Fortunately, good pipes can be made from gray-area blocks. The smoking quality of briar is largely determined by boiling and curing and the top cutters rarely get that wrong. But as we ascend in price, differences in grain become more important. If you’re trying to satisfy the customer who wants (and is willing to pay for) flawless angel hair straight grain or a perfect ring blast, or a particularly large pipe or a very specific combination of shape and grain, you need the type of material that you probably won’t get without establishing bona fides. That’s my experience, anyway. One particular collector used to express an interest in my pipes but I never tried to sell him one because I knew his standard — only flawless 360-degree angel hair straight grains — and despite buying hundreds of blocks I never got one that measured up. It’s the same in many crafts; when there is competition for a scarce resource, the best and best-connected craftsmen get the best stuff, and it can be rough at the bottom of the food chain. Ask a violin bow maker about horsehair, or a fly rod maker about cork.

They say if you’re playing poker and can’t spot the fish in five minutes, you’re the fish. Starting out, I had no relationships or experience, and my first large briar purchase almost sank me. I had been buying blocks in twos and threes from an American supplier, and when I yelped about two blocks in a row with huge flaws he replied that it was a matter of probability, that you had to take the bad with the good and two blocks were enough neither to spread out the risk of a flaw nor to guarantee success. If you wanted a block that was one in a hundred, you had to buy a hundred blocks. So I saved up and bought a “bag” of briar. I forget how many pieces, but more than a hundred, maybe over 200. As I recall it cost nearly two grand, but it brought the price per block down to less than half of what I’d been paying and, I thought, would give me the same chance that the pros had at great blocks. I had committed to go to my first Chicago show, and I needed some great pipes.

Turned out, all of ”my” briar was useless. After fresh burls are sawn into blocks, the blocks are boiled to remove resins, then kept wet for months, during which time the moisture level is reduced slowly so the blocks shrink evenly. The outside of my blocks had dried hard with the inside still wet, so when the insides of the blocks dried and shrank the wood pulled itself apart. Almost every block was warped and the interior was a honeycomb of cracks. For an entire shipment to be like that was . . . odd. The supplier was . . . unsympathetic. That's briar, no guarantees. I was nobody, so while it seemed like I’d gotten a disproportionate share of bad luck, there also wasn’t anything I could do about it. For a while I would try a block or two from that batch but eventually I threw it all out. Tuition.

Fortunately, Tom Eltang was selling briar, which he would have picked at Stanwell, on his website. He said that when someone ordered six blocks, he reached into the box that he used for his own pipes and randomly pulled out six blocks and mailed them without any further consideration. All of his blocks ended up as pipes that I took to Chicago.

Speaking of relationships, that first show was where I became better friends with Paolo Becker, who had shown me around his shop when I was in Rome with the PSO to play Mahler for the Pope. I picked Paolo up at the Chicago airport, and I remember his relief in getting outside after the long flight and lighting his pipe. It was a short military mount Pot, with the chamber caked down to the size of a pencil and the top surface of the cake as shiny and black as a piece of ebony.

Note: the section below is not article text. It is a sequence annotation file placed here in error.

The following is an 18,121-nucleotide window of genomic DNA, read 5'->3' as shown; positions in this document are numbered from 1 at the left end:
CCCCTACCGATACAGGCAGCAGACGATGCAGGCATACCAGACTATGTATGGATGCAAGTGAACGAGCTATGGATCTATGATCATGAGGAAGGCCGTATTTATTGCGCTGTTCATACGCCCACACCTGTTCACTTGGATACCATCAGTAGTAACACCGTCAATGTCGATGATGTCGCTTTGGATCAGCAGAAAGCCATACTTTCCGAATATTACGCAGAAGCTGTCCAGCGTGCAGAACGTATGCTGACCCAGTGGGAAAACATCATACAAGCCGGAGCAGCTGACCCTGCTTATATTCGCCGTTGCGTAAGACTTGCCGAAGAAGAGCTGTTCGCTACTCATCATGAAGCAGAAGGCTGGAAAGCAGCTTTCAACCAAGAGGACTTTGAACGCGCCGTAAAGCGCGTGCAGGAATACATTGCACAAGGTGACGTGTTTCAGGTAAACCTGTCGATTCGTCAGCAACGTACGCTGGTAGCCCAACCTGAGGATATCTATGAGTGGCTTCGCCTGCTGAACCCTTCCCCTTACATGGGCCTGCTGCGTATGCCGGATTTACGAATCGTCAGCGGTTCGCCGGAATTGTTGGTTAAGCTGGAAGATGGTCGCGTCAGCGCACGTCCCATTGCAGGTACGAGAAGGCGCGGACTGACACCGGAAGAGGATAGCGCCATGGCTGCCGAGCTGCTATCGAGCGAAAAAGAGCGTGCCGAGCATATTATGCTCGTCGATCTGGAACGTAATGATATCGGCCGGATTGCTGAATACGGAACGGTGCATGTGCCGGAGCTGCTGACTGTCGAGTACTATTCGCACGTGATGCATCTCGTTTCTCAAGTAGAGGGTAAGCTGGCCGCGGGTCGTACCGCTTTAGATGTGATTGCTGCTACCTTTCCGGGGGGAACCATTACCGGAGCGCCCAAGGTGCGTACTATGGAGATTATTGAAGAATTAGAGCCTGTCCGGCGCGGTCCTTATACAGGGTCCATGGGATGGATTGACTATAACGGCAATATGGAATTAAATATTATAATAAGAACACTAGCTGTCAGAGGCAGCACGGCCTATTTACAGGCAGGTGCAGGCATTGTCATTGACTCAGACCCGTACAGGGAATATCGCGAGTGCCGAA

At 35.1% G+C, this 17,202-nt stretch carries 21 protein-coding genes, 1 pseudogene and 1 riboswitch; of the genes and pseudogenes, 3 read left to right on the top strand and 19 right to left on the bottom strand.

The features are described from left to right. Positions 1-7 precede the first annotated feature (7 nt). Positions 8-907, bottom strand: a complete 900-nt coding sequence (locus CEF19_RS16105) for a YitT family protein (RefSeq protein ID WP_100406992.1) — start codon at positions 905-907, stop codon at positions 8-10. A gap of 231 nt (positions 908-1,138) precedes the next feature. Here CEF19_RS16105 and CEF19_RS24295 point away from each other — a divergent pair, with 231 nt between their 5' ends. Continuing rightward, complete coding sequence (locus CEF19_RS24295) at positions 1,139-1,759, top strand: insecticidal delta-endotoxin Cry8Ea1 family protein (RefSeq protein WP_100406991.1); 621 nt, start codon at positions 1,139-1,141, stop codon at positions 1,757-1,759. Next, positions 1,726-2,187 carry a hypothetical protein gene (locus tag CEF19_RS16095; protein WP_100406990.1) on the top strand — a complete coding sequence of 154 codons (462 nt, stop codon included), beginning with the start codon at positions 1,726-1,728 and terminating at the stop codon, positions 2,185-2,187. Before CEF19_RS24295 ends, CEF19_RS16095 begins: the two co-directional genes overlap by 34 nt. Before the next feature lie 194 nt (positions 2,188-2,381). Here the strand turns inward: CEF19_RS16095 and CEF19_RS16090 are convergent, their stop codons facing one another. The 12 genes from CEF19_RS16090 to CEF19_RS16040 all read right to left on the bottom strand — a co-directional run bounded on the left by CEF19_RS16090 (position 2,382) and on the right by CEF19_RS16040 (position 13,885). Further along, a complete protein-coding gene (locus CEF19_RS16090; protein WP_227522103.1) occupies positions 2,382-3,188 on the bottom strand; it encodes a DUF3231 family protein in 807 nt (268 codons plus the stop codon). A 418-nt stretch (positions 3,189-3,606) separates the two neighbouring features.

For several years, Paolo — rest in peace — picked for me when he visited Manno to buy his own briar, which was a huge favor and provided an introduction. Not quite somebody but also no longer nobody, I started getting better wood, but I never knew exactly what to expect. Payment was by wire orders, which are as uncommon in the US as they are commonplace in Europe, so nobody at the bank would know how and it would take an hour and cost sixty bucks. Shipping was expensive, and if the cutter used one of the private companies I’d get stuck with a big duty bill.

Before this Spring it had been more than ten years since I imported briar. Once briar cutters started bringing wood to the Chicago show I bought there. It felt great to pick my own blocks, not needing to impose, deal with shipping and duty, or wonder if the cutter remembered me. Maybe all the angel hair blocks had diappeared back in Italy but at least I had a choice. If I didn’t like it, I didn’t have to buy it.

In 2011, I helped a cutter wrestle two boxes the size of Marshall 4X12 speaker cabinets into the elevator and asked if this would be a good time to buy some briar. I was the only customer when he cut open the boxes and dumped them on his hotel room floor. I bought at least a hundred blocks. Then, at the end, when everyone was packing up, he offered me all his unsold briar for a very good price. It was picked over, but no worse than half of the blocks I’d have gotten if I‘d ordered from Italy. That was right before I started playing bass clarinet with the PSO and went from making fifty pipes a year to ten, so for a while it seemed like I might never need to buy briar again. And if I did, I’d go to the Chicago show and wait by the elevator. That sense of briar sufficiency lasted until this past May, when the show didn’t happen and I could see my stash dwindling. Waiting until the 2021 Chicago show (fingers crossed) to restock was out of the question. And to cutters, I was Rip Van Winkle.

It’s a balancing act, building a supply line, and it takes time. I don’t have the kind of relationship where I can put all my eggs in one basket. Although I might get better briar if I did, I can’t be sure of that, so as I regrow relationships I try to spread my business around and spend enough to be taken seriously but not so much that I can’t recover if I get doorknobs.

I’ve gotten briar from several different sources in the past few months. Makis Minetos is the very good friend of a very good friend and has treated me well. Premal at Smoker’s Haven, now with a pipemaking supply business,, remembers me from the old days and has picked some nice blocks. They’ll both get more business. The one problem happened because another maker reported getting unusually great briar from a new-to-me cutter. In the past, I got some of my best briar from smaller guys who were trying to expand, so it’s worth being alert for such opportunities and placing an exploratory order. That relationship has had a rocky start but may be headed in the right direction. One must take the long view. It helps to consider the nature of human values; in some way, the cutter believed he was doing me a favor.

Let me know if you’d like a doorknob.

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Thank you, again, Martin. Many things change rapidly these days; I’ll just keep plugging away and hope for the best.



It's bizarre how short (or fast) lived the pipe business world has become. You, Jack, are "someone" in the pipe world in my perception. But reading this blog post I kept thinking that perhaps I'm living in the past a little bit. ;-)

Nonetheless I hope that you'll be able to re-establish a reliable briar supply with more than "appropriate" quality.

Happy puffing, Martin